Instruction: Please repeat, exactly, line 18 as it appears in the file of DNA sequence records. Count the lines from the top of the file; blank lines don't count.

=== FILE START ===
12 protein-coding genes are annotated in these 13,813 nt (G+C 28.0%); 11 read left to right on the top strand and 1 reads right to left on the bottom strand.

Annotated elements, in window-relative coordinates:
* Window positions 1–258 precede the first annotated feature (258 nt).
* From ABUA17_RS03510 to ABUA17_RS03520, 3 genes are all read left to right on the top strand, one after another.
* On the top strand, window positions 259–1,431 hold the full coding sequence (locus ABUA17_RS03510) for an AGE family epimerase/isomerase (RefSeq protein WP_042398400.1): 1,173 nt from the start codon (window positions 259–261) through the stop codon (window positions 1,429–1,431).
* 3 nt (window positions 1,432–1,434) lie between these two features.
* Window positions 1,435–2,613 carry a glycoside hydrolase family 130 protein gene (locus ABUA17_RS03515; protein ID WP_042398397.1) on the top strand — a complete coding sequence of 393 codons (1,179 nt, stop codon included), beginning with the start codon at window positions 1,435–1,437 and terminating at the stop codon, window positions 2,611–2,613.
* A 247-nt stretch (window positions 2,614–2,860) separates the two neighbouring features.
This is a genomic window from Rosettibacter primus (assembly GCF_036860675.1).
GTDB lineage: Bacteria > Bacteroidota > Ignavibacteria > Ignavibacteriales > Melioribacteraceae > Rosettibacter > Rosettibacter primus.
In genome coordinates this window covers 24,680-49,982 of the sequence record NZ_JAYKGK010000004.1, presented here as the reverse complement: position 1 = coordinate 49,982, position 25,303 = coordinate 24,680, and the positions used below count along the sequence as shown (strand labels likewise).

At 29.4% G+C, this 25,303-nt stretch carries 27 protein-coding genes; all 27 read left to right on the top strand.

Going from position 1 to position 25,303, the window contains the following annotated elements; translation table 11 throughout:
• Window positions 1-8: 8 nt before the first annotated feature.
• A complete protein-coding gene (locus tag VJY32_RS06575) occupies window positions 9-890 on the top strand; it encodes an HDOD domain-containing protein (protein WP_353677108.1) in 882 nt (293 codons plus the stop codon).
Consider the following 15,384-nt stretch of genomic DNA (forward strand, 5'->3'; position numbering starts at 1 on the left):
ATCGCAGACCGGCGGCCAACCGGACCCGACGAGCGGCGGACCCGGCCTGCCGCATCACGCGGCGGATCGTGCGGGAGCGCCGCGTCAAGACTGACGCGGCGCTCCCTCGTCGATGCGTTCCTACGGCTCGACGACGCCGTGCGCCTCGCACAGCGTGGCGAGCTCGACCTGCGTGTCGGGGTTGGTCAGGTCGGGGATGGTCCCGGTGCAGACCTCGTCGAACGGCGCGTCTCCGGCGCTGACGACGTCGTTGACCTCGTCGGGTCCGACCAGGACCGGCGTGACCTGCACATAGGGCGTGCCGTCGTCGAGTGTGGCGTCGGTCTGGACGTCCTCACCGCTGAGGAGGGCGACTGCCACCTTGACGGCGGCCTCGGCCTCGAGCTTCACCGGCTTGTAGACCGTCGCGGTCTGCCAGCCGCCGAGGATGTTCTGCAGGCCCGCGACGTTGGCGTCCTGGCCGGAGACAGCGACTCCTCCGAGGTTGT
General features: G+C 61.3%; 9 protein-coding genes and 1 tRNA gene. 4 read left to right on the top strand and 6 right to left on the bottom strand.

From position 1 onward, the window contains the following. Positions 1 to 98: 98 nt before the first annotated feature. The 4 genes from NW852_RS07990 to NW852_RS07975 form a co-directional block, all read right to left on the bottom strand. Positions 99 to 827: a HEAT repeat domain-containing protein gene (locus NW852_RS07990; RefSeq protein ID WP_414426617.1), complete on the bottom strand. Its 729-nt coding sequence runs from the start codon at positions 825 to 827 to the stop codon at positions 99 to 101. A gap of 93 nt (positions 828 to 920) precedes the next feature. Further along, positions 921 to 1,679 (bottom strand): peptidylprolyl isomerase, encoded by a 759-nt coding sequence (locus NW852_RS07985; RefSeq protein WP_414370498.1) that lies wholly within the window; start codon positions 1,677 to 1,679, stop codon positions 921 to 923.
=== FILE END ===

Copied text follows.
General features: G+C 61.3%; 9 protein-coding genes and 1 tRNA gene. 4 read left to right on the top strand and 6 right to left on the bottom strand.